The Dodge Viper’s plug is damn near pulled.
Fiat Chrysler Automobiles steadfastly claims that 2017 is the final year for the Viper, and recently halted orders for the V10-powered road beast, The Detroit News reports.
However, this doesn’t mean the model has reached the end of the line. At least, not just yet. (Read More…)
We know that Chrysler put its Viper operations up for grabs as the company — and country — spiraled into economic disaster back in 2008, but the date of the V10-powered sports car’s near-salvation at the hands of investors is hazy.
James Glickenhaus, the actor, economic adviser and small-batch supercar builder, told TTAC’s Ronnie Schreiber that a group of buyers almost saved the Viper and its Detroit assembly plant, but the deal fell through. Which is why the Viper is going away, right about….now.
But Glickenhaus left out a key detail of his recollection — the date. (Read More…)
After Fiat Chrysler Automobiles announced that 2017 would be the last model year for the Viper, I suggested a wealthy collector, or perhaps a group of Viper dealers, could conceivably keep the V10-powered supercar alive.
It turns out that suggestion wasn’t too far from the mark.
According to James Glickenhaus, the former movie director, actor and financial professional who owns a significant collection of rare and unique collectible cars, a group of well-heeled enthusiasts attempted to buy Viper from FCA several years ago, but the group decided against the move after due diligence.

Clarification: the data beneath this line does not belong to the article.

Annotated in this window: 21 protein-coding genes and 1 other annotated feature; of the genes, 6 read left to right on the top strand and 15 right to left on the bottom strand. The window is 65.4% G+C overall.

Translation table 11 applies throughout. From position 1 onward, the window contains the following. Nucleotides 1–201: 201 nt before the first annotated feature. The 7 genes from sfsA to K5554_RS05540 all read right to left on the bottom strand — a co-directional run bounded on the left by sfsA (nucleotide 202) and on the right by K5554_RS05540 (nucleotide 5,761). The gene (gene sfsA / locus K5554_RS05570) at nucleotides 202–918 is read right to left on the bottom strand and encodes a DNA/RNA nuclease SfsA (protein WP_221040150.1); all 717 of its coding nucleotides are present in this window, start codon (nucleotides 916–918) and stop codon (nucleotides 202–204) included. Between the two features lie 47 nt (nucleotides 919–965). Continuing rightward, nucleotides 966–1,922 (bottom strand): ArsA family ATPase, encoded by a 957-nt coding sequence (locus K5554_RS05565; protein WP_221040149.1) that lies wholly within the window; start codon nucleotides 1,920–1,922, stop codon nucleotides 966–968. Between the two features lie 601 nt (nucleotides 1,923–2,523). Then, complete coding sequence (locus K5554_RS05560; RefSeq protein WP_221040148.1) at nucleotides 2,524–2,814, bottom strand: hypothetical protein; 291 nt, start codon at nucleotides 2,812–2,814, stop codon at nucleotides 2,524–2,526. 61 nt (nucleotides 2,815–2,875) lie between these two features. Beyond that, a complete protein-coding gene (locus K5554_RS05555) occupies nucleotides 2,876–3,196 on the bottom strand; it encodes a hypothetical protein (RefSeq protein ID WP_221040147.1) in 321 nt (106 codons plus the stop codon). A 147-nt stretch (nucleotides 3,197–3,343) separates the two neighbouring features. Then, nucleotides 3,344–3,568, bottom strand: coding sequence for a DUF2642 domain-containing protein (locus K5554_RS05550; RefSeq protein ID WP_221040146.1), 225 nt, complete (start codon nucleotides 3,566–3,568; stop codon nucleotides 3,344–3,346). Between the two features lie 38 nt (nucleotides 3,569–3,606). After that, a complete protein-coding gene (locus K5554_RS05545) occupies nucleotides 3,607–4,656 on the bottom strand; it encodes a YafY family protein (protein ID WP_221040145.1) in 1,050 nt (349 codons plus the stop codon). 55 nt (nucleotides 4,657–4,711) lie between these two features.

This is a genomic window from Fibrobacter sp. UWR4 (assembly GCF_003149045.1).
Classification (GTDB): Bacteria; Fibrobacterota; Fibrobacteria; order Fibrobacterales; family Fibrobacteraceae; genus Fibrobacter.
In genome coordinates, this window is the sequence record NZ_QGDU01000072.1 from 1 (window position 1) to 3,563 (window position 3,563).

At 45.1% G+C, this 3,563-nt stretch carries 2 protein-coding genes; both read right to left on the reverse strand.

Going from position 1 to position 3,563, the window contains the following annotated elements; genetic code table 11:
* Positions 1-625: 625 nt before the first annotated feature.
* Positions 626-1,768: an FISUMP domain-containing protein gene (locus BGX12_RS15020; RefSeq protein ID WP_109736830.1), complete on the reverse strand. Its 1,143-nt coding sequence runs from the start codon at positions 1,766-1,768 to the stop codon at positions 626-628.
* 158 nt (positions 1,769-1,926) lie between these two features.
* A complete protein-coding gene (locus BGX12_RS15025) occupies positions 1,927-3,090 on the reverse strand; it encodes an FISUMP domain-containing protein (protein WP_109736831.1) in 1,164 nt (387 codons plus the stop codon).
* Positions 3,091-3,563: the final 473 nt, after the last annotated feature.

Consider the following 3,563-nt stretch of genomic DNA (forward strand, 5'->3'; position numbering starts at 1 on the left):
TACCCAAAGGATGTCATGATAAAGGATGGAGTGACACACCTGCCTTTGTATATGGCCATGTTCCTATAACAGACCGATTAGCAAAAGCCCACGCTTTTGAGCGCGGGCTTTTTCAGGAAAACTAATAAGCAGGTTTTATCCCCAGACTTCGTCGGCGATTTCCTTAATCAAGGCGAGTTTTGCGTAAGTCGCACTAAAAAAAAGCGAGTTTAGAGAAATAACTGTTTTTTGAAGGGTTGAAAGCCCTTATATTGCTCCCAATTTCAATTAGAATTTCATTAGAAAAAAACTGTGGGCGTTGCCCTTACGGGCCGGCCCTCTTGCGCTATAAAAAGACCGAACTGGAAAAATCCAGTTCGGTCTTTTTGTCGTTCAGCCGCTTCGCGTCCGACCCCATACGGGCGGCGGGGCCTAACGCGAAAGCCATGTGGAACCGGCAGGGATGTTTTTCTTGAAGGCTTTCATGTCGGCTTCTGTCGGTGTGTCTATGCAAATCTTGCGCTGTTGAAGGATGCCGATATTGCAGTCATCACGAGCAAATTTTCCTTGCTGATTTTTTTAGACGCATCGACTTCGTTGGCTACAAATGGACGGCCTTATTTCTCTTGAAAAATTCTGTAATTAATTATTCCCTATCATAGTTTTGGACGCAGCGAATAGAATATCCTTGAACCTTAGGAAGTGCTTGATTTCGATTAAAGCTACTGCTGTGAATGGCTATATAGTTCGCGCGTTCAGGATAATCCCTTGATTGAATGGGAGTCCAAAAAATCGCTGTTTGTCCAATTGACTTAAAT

It’s a great day for an automaker when it can say it sold an entire year’s worth of vehicles in less than a week. Things get less impressive when it’s the final model year of a niche vehicle.
Still, Fiat Chrysler Automobiles is putting on its bragging pants and grabbing the megaphone after it sold every special-edition version of the 2017 Dodge Viper in a matter of days. So great was the response, FCA plans to offer one last version of the 25-year-old nameplate. (Read More…)
Fiat Chrysler Automobiles will offer five limited-edition versions of the 2017 Dodge Viper before it brings the axe down on the model.
Orders kick off on June 24 for the V10-powered performance beast, with FCA cranking out up to 217 units before it puts an end to the model’s 25-year run. The model bows out the same way it came in — brash, colorful, and obsessed with performance history. (Read More…)
As a classic car fanatic, I should be fundamentally opposed to the idea of the Dodge Viper. After all, the Viper was Chrysler’s attempt at co-opting the heritage of the Shelby Cobra. The later coupe was even worse in this respect, aping the legendary Cobra Daytona Coupes.
It’s blasphemous, I tell you. Imagine the uproar should Mazda, for example, try to recreate an MGB or Lotus Elan.
The reports of the Dodge Viper’s demise may have been greatly exaggerated. If I can borrow a concept from William Goldman, it appears that the Viper is only mostly dead.*
Back in October, when the labor agreement between the United Auto Workers and FCA was hammered out, there was a flurry of reports stating the Dodge Viper was bound for death. That was based on a contract that indicated Chrysler’s Conner Avenue Assembly, where the Dodge Viper is hand-built, had no products planned beyond the life cycle of the current Viper model.